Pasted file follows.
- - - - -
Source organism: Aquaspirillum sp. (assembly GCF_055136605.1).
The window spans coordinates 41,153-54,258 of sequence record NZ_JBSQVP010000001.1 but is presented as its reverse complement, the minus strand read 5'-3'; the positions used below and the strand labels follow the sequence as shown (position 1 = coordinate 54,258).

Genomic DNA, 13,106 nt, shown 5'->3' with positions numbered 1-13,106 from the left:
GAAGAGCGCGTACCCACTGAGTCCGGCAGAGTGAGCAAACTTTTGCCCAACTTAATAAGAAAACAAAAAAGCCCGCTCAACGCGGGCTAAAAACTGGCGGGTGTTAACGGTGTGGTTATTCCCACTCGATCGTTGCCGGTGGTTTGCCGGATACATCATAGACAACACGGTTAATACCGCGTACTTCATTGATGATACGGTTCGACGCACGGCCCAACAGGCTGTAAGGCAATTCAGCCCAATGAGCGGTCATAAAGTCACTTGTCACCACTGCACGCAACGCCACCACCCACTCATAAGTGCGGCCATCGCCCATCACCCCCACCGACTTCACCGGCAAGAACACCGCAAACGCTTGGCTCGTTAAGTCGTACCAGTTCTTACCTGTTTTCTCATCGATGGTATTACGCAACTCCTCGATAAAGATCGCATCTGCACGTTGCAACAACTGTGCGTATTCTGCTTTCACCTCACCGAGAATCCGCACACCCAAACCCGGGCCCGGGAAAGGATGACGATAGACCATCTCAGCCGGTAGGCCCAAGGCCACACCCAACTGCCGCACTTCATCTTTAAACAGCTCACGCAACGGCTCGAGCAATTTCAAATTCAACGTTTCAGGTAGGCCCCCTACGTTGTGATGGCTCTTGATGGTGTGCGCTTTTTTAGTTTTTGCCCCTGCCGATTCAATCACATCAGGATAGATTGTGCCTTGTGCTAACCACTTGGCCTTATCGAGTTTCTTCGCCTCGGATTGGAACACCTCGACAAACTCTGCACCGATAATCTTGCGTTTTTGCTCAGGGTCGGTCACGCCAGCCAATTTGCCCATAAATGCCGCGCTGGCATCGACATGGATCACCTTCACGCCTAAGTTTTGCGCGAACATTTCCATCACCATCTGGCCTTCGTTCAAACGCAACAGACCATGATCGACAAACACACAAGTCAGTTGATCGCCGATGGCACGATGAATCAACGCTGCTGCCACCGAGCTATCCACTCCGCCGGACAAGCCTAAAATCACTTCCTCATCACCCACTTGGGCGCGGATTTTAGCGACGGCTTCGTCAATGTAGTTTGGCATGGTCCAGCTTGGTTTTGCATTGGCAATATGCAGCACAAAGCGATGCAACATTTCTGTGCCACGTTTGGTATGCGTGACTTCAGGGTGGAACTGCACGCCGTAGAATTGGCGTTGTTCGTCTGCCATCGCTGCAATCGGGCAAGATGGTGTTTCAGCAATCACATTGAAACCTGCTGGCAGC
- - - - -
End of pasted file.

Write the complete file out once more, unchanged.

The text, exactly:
Source organism: Aquaspirillum sp. (assembly GCF_055136605.1).
The window spans coordinates 41,153-54,258 of sequence record NZ_JBSQVP010000001.1 but is presented as its reverse complement, the minus strand read 5'-3'; the positions used below and the strand labels follow the sequence as shown (position 1 = coordinate 54,258).

Genomic DNA, 13,106 nt, shown 5'->3' with positions numbered 1-13,106 from the left:
GAAGAGCGCGTACCCACTGAGTCCGGCAGAGTGAGCAAACTTTTGCCCAACTTAATAAGAAAACAAAAAAGCCCGCTCAACGCGGGCTAAAAACTGGCGGGTGTTAACGGTGTGGTTATTCCCACTCGATCGTTGCCGGTGGTTTGCCGGATACATCATAGACAACACGGTTAATACCGCGTACTTCATTGATGATACGGTTCGACGCACGGCCCAACAGGCTGTAAGGCAATTCAGCCCAATGAGCGGTCATAAAGTCACTTGTCACCACTGCACGCAACGCCACCACCCACTCATAAGTGCGGCCATCGCCCATCACCCCCACCGACTTCACCGGCAAGAACACCGCAAACGCTTGGCTCGTTAAGTCGTACCAGTTCTTACCTGTTTTCTCATCGATGGTATTACGCAACTCCTCGATAAAGATCGCATCTGCACGTTGCAACAACTGTGCGTATTCTGCTTTCACCTCACCGAGAATCCGCACACCCAAACCCGGGCCCGGGAAAGGATGACGATAGACCATCTCAGCCGGTAGGCCCAAGGCCACACCCAACTGCCGCACTTCATCTTTAAACAGCTCACGCAACGGCTCGAGCAATTTCAAATTCAACGTTTCAGGTAGGCCCCCTACGTTGTGATGGCTCTTGATGGTGTGCGCTTTTTTAGTTTTTGCCCCTGCCGATTCAATCACATCAGGATAGATTGTGCCTTGTGCTAACCACTTGGCCTTATCGAGTTTCTTCGCCTCGGATTGGAACACCTCGACAAACTCTGCACCGATAATCTTGCGTTTTTGCTCAGGGTCGGTCACGCCAGCCAATTTGCCCATAAATGCCGCGCTGGCATCGACATGGATCACCTTCACGCCTAAGTTTTGCGCGAACATTTCCATCACCATCTGGCCTTCGTTCAAACGCAACAGACCATGATCGACAAACACACAAGTCAGTTGATCGCCGATGGCACGATGAATCAACGCTGCTGCCACCGAGCTATCCACTCCGCCGGACAAGCCTAAAATCACTTCCTCATCACCCACTTGGGCGCGGATTTTAGCGACGGCTTCGTCAATGTAGTTTGGCATGGTCCAGCTTGGTTTTGCATTGGCAATATGCAGCACAAAGCGATGCAACATTTCTGTGCCACGTTTGGTATGCGTGACTTCAGGGTGGAACTGCACGCCGTAGAATTGGCGTTGTTCGTCTGCCATCGCTGCAATCGGGCAAGATGGTGTTTCAGCAATCACATTGAAACCTGCTGGCAGC